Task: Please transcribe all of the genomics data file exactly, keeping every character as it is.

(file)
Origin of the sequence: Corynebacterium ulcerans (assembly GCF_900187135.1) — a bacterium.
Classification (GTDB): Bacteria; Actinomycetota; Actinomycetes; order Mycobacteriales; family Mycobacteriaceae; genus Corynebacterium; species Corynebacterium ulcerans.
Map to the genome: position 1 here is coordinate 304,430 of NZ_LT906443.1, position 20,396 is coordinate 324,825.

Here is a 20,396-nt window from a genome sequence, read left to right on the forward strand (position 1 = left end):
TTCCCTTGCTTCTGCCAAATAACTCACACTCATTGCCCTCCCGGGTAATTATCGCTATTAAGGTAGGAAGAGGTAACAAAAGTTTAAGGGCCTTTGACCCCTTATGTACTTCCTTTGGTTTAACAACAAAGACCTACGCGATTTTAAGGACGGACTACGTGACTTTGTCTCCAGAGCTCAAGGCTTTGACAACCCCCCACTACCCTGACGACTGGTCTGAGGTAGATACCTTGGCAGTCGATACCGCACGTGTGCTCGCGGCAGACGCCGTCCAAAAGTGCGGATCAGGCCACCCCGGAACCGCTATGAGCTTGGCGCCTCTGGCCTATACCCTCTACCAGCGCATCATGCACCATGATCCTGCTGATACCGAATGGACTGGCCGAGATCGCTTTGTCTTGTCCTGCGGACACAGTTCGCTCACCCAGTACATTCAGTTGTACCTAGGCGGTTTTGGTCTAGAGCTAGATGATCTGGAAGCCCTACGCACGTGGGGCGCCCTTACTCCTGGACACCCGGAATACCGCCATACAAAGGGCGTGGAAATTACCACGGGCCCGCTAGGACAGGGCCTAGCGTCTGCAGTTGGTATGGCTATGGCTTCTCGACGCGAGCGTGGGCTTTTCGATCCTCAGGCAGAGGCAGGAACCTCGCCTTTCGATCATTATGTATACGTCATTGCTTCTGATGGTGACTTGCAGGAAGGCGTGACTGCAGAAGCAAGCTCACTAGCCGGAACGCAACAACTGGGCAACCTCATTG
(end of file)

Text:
Origin of the sequence: Corynebacterium ulcerans (assembly GCF_900187135.1) — a bacterium.
Classification (GTDB): Bacteria; Actinomycetota; Actinomycetes; order Mycobacteriales; family Mycobacteriaceae; genus Corynebacterium; species Corynebacterium ulcerans.
Map to the genome: position 1 here is coordinate 304,430 of NZ_LT906443.1, position 20,396 is coordinate 324,825.

Here is a 20,396-nt window from a genome sequence, read left to right on the forward strand (position 1 = left end):
TTCCCTTGCTTCTGCCAAATAACTCACACTCATTGCCCTCCCGGGTAATTATCGCTATTAAGGTAGGAAGAGGTAACAAAAGTTTAAGGGCCTTTGACCCCTTATGTACTTCCTTTGGTTTAACAACAAAGACCTACGCGATTTTAAGGACGGACTACGTGACTTTGTCTCCAGAGCTCAAGGCTTTGACAACCCCCCACTACCCTGACGACTGGTCTGAGGTAGATACCTTGGCAGTCGATACCGCACGTGTGCTCGCGGCAGACGCCGTCCAAAAGTGCGGATCAGGCCACCCCGGAACCGCTATGAGCTTGGCGCCTCTGGCCTATACCCTCTACCAGCGCATCATGCACCATGATCCTGCTGATACCGAATGGACTGGCCGAGATCGCTTTGTCTTGTCCTGCGGACACAGTTCGCTCACCCAGTACATTCAGTTGTACCTAGGCGGTTTTGGTCTAGAGCTAGATGATCTGGAAGCCCTACGCACGTGGGGCGCCCTTACTCCTGGACACCCGGAATACCGCCATACAAAGGGCGTGGAAATTACCACGGGCCCGCTAGGACAGGGCCTAGCGTCTGCAGTTGGTATGGCTATGGCTTCTCGACGCGAGCGTGGGCTTTTCGATCCTCAGGCAGAGGCAGGAACCTCGCCTTTCGATCATTATGTATACGTCATTGCTTCTGATGGTGACTTGCAGGAAGGCGTGACTGCAGAAGCAAGCTCACTAGCCGGAACGCAACAACTGGGCAACCTCATTG